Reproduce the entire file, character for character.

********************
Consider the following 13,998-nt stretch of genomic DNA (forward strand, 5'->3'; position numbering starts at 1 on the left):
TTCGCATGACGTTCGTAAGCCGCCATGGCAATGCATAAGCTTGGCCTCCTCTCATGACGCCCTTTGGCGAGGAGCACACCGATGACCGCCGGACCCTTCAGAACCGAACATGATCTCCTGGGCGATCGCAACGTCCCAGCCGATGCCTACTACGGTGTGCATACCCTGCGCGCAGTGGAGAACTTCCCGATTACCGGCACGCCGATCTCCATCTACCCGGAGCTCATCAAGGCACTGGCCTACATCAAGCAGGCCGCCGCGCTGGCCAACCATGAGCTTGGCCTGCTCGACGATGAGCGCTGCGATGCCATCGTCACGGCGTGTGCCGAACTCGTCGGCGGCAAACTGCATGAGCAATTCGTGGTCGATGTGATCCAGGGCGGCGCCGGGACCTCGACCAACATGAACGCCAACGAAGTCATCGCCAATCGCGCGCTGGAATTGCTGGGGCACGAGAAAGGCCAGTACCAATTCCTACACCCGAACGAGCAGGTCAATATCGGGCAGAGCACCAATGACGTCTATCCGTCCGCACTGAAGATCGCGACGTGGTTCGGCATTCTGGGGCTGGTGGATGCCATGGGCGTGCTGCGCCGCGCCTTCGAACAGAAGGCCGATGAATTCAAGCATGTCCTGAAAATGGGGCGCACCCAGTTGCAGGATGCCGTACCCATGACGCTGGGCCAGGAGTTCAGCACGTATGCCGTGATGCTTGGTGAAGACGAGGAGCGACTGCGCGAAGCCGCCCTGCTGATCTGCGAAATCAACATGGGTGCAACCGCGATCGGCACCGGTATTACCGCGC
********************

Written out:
Consider the following 13,998-nt stretch of genomic DNA (forward strand, 5'->3'; position numbering starts at 1 on the left):
TTCGCATGACGTTCGTAAGCCGCCATGGCAATGCATAAGCTTGGCCTCCTCTCATGACGCCCTTTGGCGAGGAGCACACCGATGACCGCCGGACCCTTCAGAACCGAACATGATCTCCTGGGCGATCGCAACGTCCCAGCCGATGCCTACTACGGTGTGCATACCCTGCGCGCAGTGGAGAACTTCCCGATTACCGGCACGCCGATCTCCATCTACCCGGAGCTCATCAAGGCACTGGCCTACATCAAGCAGGCCGCCGCGCTGGCCAACCATGAGCTTGGCCTGCTCGACGATGAGCGCTGCGATGCCATCGTCACGGCGTGTGCCGAACTCGTCGGCGGCAAACTGCATGAGCAATTCGTGGTCGATGTGATCCAGGGCGGCGCCGGGACCTCGACCAACATGAACGCCAACGAAGTCATCGCCAATCGCGCGCTGGAATTGCTGGGGCACGAGAAAGGCCAGTACCAATTCCTACACCCGAACGAGCAGGTCAATATCGGGCAGAGCACCAATGACGTCTATCCGTCCGCACTGAAGATCGCGACGTGGTTCGGCATTCTGGGGCTGGTGGATGCCATGGGCGTGCTGCGCCGCGCCTTCGAACAGAAGGCCGATGAATTCAAGCATGTCCTGAAAATGGGGCGCACCCAGTTGCAGGATGCCGTACCCATGACGCTGGGCCAGGAGTTCAGCACGTATGCCGTGATGCTTGGTGAAGACGAGGAGCGACTGCGCGAAGCCGCCCTGCTGATCTGCGAAATCAACATGGGTGCAACCGCGATCGGCACCGGTATTACCGCGC